As dog owners, we love it when our furry friends want to be with us. Cuddling up on the couch at the end of a long day with our four-legged companions is a great way to relax and unwind. Sometimes, your pooch has other ideas and decides that you’ll make a great pillow. It may seem that they’d rather lay on top of you than on the couch. While it can be cute, some forms of this behavior can indicate underlying behavioral issues or anxieties that need to be dealt with.
In this article, we’ll explain the origin of a dog’s desire to sleep on its owner’s head and give four possible reasons your dog might be using you as furniture. In the end, we’ll provide some ideas for how you can train your dog to replace this behavior with something a little less intrusive.
The 4 Reasons Your Dog Sleeps On Your Head Are:
Dogs live in structured packs with a clear hierarchy, meaning there is a pecking order and one dog, called the alpha, is in charge. Many complicated, interrelated factors determine social status in a pack, but the important result of this structure is that dogs are constantly jockeying for position and trying to move up the ladder. Being nearer to the top affords a dog better feeding and mating opportunities, increasing their chance to pass on their genes successfully.
So, what does this have to do with sleeping on your head? From your dog’s perspective, sleeping near the leader of the pack—most likely you—will raise their rank in the eyes of the other members of your “pack.” Sleeping on top of you or on your head can be a signal to other pack members to back off since your dog is clearly near the top.
2. Separation Anxiety
A common cause of sleeping near or on top of your head is separation anxiety. If your dog is extremely attached to you, they might get nervous when they’re removed from your presence, even by just a few feet.
In extreme cases, dogs with separation anxiety will follow their owners around the house and will whine and bark if they’re left in a room by themselves.
If you suspect your dog has separation anxiety, you need to take steps to help them overcome it so they can live normal, happy dog lives. A full guide on handling separation anxiety is beyond the scope of this article, but the general plan is to increase the amount of time you and your dog spend apart slowly over time. Rewarding your dog when they don’t react to you leaving is a great way to train them to associate you leaving with a positive experience.
3. They’re Being Protective
Another common reason your dog sleeps near your head is that they’re trying to protect you. Ancestral dogs evolved to be pack animals partially because of the simple wisdom of strength in numbers. The dogpile is an example of wild dogs keeping each other warm and protecting themselves from predators.
It can be difficult to tell for sure if your dog is sleeping on your head because they’re being protective, but one telltale sign is if the behavior happens more often when other people are around. Dogs prone to being overprotective tend to exhibit the behaviors when other people are around since they perceive them as potential threats.
4. Your Dog Was (Inadvertently) Trained To
Most dogs are fast learners and can pick up on our habits quickly. Reinforcement training is most often done with treats, but toys and attention are also valuable enough rewards that your dog could learn some behaviors by accident.
Consider the following scenario. Your dog hops up on the bed, slinks over to your head, and plops down. If you respond by scratching their head and giving them a pet, they will learn to associate the behavior of sleeping near your head with the positive experience of getting pets. Over time, this behavior becomes ingrained, and you’re left scratching your own head wondering what happened.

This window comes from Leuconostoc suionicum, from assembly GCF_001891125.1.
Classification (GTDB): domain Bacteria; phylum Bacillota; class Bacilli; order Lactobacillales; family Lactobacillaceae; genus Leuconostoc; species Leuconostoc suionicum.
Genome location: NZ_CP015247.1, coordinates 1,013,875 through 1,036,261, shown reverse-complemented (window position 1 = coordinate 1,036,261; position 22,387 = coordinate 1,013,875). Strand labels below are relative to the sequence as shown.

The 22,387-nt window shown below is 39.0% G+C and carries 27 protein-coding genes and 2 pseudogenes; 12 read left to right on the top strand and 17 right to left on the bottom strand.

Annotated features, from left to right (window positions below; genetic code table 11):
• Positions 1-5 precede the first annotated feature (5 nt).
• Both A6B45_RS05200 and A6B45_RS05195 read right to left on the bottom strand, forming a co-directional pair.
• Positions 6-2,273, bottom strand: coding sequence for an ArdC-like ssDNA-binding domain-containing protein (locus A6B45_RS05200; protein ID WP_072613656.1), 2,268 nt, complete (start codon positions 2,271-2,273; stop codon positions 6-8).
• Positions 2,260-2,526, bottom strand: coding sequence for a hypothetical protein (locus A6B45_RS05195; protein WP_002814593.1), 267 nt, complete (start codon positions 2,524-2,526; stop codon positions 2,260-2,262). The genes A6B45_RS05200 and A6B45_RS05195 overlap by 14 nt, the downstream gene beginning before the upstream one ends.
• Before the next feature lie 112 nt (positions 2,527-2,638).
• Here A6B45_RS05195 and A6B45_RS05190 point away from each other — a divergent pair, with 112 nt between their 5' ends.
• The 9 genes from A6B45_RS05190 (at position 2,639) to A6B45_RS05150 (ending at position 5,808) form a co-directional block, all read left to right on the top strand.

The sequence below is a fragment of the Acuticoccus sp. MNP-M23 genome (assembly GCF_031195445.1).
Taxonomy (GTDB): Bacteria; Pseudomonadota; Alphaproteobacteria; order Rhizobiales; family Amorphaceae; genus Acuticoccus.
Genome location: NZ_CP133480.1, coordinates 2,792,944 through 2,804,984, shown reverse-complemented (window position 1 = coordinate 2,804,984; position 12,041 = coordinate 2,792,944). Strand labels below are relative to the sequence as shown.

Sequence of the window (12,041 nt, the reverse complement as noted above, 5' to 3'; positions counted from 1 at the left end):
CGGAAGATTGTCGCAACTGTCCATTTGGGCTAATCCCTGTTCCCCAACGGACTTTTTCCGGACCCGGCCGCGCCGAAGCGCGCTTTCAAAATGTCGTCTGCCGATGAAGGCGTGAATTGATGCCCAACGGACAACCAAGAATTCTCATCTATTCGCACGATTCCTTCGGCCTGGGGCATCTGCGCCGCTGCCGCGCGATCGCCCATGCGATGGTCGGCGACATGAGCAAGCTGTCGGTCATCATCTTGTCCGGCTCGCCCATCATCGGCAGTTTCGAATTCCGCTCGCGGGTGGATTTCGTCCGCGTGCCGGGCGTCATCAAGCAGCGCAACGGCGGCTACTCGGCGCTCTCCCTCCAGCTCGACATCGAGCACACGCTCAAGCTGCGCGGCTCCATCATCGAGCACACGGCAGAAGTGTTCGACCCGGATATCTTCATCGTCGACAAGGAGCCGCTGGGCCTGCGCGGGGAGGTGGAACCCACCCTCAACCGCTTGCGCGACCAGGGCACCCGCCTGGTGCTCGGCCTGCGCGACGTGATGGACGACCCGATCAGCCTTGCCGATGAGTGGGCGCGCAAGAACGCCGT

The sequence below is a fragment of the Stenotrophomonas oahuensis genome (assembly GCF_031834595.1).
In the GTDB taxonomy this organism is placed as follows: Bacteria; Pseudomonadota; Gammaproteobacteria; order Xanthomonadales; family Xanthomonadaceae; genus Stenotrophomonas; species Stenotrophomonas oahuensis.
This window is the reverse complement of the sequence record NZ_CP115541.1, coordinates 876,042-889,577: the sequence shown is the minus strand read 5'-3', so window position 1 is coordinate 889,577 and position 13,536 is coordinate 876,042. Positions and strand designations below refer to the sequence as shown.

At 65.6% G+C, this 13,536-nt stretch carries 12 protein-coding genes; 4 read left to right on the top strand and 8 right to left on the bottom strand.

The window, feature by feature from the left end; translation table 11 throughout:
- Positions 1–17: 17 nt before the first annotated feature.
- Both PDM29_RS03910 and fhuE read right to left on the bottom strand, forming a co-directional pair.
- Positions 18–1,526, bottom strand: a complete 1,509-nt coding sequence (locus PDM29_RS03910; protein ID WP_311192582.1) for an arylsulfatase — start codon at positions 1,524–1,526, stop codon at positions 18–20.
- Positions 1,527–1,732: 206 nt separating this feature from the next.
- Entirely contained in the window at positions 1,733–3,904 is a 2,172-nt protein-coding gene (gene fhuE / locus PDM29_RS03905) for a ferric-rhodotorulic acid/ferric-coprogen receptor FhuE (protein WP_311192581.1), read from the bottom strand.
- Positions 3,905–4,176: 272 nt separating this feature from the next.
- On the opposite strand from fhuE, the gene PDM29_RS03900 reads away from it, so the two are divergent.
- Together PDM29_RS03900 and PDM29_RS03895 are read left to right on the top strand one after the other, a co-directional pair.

How to Break Them of the Habit
The simplest way to get your dog to sleep off your head and in a more suitable place is to train them by positively reinforcing the behavior you want. A good start is to notice when your dog lies down where you want them to sleep and reward them with a treat or their favorite toy. You can artificially create this situation by leading them to the spot, or you can wait and react when they go there by chance.
One thing you don’t want to do is use negative reinforcement. It is important to recognize that sleeping on your head is usually nothing more than normal dog behavior, and using negative reinforcement like yelling or forcibly removing them could create a host of other behavioral and trust issues.
If you suspect that separation anxiety is the cause, you’ll need to address that underlying problem directly. The general approach for treating separation anxiety is to acclimate your dog slowly to associate your leaving with positive experiences. Start by going through parts of your leaving routine and reward the dog with treats when they don’t react. Eventually, your dog will learn that your leaving is a positive experience and become more comfortable with being separated from you.
Wild dogs live in packs, sleep together in a big lump, and regularly assert their dominance by sleeping near or on top of high-ranking members of the pack. Your dog might be tapping into its ancestral roots when they sleep on your head, but they could also simply have learned the behavior from you. The most insidious cause of sleeping on your head is separation anxiety, but even then, you can still train your dog to stop sleeping near your head by addressing the root cause.
The most important thing to remember when training your dog to change its behavior is to have patience. Dogs don’t have the same attention spans we do, and it can be stressful when they sense your frustration. Train in short sessions and take many fun breaks to play or go for a walk; both you and your fuzzy companion will be happier.
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